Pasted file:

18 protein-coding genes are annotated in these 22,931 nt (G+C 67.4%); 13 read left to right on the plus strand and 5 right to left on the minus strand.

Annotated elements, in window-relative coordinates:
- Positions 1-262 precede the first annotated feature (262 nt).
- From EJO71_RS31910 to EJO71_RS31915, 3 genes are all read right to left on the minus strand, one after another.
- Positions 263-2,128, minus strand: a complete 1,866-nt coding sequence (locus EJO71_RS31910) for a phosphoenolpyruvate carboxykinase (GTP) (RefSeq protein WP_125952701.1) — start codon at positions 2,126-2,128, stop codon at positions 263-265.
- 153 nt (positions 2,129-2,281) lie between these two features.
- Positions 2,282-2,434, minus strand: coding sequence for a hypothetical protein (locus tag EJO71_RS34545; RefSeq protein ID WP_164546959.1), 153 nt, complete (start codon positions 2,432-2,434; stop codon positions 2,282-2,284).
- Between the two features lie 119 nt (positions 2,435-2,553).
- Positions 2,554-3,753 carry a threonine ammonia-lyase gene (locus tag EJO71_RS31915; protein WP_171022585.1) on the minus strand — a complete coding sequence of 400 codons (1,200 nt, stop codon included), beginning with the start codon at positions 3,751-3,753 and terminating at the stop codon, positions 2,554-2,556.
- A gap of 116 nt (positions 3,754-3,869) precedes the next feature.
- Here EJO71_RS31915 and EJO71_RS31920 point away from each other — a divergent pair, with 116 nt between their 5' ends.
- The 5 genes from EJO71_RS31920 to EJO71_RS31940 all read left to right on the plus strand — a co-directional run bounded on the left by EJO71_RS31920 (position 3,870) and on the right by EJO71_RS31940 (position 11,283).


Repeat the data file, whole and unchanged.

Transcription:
18 protein-coding genes are annotated in these 22,931 nt (G+C 67.4%); 13 read left to right on the plus strand and 5 right to left on the minus strand.

Annotated elements, in window-relative coordinates:
- Positions 1-262 precede the first annotated feature (262 nt).
- From EJO71_RS31910 to EJO71_RS31915, 3 genes are all read right to left on the minus strand, one after another.
- Positions 263-2,128, minus strand: a complete 1,866-nt coding sequence (locus EJO71_RS31910) for a phosphoenolpyruvate carboxykinase (GTP) (RefSeq protein WP_125952701.1) — start codon at positions 2,126-2,128, stop codon at positions 263-265.
- 153 nt (positions 2,129-2,281) lie between these two features.
- Positions 2,282-2,434, minus strand: coding sequence for a hypothetical protein (locus tag EJO71_RS34545; RefSeq protein ID WP_164546959.1), 153 nt, complete (start codon positions 2,432-2,434; stop codon positions 2,282-2,284).
- Between the two features lie 119 nt (positions 2,435-2,553).
- Positions 2,554-3,753 carry a threonine ammonia-lyase gene (locus tag EJO71_RS31915; protein WP_171022585.1) on the minus strand — a complete coding sequence of 400 codons (1,200 nt, stop codon included), beginning with the start codon at positions 3,751-3,753 and terminating at the stop codon, positions 2,554-2,556.
- A gap of 116 nt (positions 3,754-3,869) precedes the next feature.
- Here EJO71_RS31915 and EJO71_RS31920 point away from each other — a divergent pair, with 116 nt between their 5' ends.
- The 5 genes from EJO71_RS31920 to EJO71_RS31940 all read left to right on the plus strand — a co-directional run bounded on the left by EJO71_RS31920 (position 3,870) and on the right by EJO71_RS31940 (position 11,283).